And so, as every subsequent president had since then, President Kennedy in November 1963 went to Arlington National Cemetery to attend the annual memorial ceremonies at the Tomb of the Unknown Soldier. It was a beautiful fall day when he went there and on a whim, he had decided to take his young son and namesake with him.  In an otherwise solemn day, there was a whimsical moment (when the ceremonies were concluded) when the son (dressed in a white jacket, sky-blue short pants and red shoes), marched up to his father, and grasped his leg in affection and tenderness. When the son marched, he did so with his hands behind his back, as a token of politeness his mother had taught him (and also as a means of keeping his legendary fidgetiness under control). The little boy who loved playing soldier marched up to his father who had once been a real one and whose job (among others) was as Commander in chief of the nation’s armed forces. Both father and son smiled at each other in that moment, amidst the historical pageantry of a solemn day. And in another unscripted instance, President Kennedy surveyed the loveliness of the solemn scene, amid the acres of green grass that was the final resting place of so many. He turned to a congressman who stood next to him and remarked: “This is one of the really beautiful places on earth. I could stay here forever.” 

John F. Kennedy could not have known it that day, but in a little more than two weeks later after he make that statement and admired the peaceful stillness of that landscape, he, too, would be buried there—forever—amongst fellow veterans, on a slope not far from the historic Custis-Lee Mansion, his work for peace unfinished.

For most of his life, President Kennedy was haunted by the specter of death and war. He was well acquainted with it in his military and political life—and through his studies in reading histories and biographies. It was through the experience of his presidency that he came to really understand the import of it all and of the significance of the responsibility that of what he had to shoulder. To appropriate what he had declared in his Inaugural Address, he did not “shirk it, but welcomed it.” He would come to appreciate how different campaigning for high office was from actually holding high office and dealing with the problems and worries that came across his desk in the Oval Office. The years of his presidency made that clear and when the Veterans Day of 1963 came about, he looked over those fields and surely thought about that work that can never be finished, the work of peace.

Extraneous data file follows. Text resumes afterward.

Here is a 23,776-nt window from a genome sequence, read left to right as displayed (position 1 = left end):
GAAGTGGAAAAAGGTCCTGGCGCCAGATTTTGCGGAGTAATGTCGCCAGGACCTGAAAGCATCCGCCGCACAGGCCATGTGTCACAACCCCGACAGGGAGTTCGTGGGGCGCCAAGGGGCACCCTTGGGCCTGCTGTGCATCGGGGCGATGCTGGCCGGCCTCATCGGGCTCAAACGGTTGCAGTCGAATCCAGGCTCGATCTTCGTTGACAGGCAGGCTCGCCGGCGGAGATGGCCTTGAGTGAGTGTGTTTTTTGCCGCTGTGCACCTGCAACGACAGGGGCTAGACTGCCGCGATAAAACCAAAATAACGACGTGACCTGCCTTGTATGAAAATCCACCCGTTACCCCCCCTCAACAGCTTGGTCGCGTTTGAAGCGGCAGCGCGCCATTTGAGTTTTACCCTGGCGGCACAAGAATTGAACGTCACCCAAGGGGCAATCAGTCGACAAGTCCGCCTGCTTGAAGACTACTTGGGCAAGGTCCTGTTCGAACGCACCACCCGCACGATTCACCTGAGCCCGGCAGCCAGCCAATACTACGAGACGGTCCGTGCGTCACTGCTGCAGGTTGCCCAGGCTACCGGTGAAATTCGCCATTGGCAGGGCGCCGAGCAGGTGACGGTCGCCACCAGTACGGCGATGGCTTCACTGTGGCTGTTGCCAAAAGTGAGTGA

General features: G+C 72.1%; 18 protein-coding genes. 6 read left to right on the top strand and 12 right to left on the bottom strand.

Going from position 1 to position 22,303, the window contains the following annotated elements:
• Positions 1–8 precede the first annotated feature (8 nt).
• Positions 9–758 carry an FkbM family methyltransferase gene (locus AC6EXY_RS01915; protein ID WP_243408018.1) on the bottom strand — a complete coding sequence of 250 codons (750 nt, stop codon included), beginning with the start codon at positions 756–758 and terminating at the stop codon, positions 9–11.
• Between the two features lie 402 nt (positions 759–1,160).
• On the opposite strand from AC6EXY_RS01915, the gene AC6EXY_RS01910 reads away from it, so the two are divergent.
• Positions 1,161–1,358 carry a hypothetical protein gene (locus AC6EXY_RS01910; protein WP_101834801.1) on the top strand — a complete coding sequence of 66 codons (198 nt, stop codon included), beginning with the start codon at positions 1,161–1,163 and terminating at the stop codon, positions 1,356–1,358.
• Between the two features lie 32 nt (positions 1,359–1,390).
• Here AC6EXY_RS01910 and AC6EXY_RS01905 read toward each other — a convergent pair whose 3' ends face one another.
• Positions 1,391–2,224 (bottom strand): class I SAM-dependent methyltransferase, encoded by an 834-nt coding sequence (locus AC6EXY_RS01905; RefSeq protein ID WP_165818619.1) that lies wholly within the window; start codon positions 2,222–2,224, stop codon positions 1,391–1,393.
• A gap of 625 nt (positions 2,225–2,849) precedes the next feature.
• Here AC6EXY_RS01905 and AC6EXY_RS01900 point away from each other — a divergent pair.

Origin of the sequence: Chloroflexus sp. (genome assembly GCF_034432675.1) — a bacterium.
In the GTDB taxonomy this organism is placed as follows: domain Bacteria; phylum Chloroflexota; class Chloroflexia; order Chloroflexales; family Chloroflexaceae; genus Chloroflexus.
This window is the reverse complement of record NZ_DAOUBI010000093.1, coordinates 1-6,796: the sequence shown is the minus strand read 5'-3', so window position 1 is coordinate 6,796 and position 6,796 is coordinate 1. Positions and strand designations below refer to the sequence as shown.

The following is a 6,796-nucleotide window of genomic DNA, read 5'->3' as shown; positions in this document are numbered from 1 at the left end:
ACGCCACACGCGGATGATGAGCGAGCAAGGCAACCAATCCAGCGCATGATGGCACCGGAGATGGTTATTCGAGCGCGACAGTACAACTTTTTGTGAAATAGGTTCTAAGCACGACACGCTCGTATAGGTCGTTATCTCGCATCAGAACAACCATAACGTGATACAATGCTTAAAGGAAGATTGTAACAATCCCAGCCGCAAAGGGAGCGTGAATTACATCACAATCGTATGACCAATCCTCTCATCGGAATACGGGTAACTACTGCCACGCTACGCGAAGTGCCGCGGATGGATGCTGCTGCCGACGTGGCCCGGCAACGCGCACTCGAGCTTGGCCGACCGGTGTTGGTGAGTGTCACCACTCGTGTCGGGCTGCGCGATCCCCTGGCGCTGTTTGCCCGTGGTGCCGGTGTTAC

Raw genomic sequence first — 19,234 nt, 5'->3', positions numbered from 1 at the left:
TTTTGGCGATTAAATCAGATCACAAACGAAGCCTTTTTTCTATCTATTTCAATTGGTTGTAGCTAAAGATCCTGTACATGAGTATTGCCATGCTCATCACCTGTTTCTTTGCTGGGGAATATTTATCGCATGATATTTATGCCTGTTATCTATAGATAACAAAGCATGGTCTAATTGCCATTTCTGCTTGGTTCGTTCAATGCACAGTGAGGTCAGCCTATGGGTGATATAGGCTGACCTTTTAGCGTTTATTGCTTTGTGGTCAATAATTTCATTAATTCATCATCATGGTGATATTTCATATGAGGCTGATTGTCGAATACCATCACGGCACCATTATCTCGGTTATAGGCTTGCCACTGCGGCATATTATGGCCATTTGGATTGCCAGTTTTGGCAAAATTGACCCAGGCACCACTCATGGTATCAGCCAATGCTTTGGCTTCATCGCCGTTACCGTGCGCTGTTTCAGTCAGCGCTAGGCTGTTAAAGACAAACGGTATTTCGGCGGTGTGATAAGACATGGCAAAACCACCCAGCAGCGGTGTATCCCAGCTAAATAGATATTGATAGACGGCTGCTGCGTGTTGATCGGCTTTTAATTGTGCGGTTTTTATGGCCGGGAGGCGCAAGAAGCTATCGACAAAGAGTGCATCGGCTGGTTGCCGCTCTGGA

He spoke and thought often about those matters, about our lives in war and in peace. As he said in his proclamation for Veterans Day, 1963, we need to “reemphasize our determination to achieve world peace with patience, perseverance and courage.” He was very much aware that the work of peace is a multi-faceted project that is far from easy, but very much necessary. For he had also said: “Democracy is never a final achievement. It is a call to untiring effort, to continual sacrifice and the willingness, if necessary, to die in its defense.”

These are words worth pondering now, all these years later, on this Veterans Day, when we fly our flags, lay our wreaths and say our prayers. Democracy is “never a final achievement,” as he had said then. But then, neither is peace. As JFK would surely recognize—and appreciate—both are works in progress.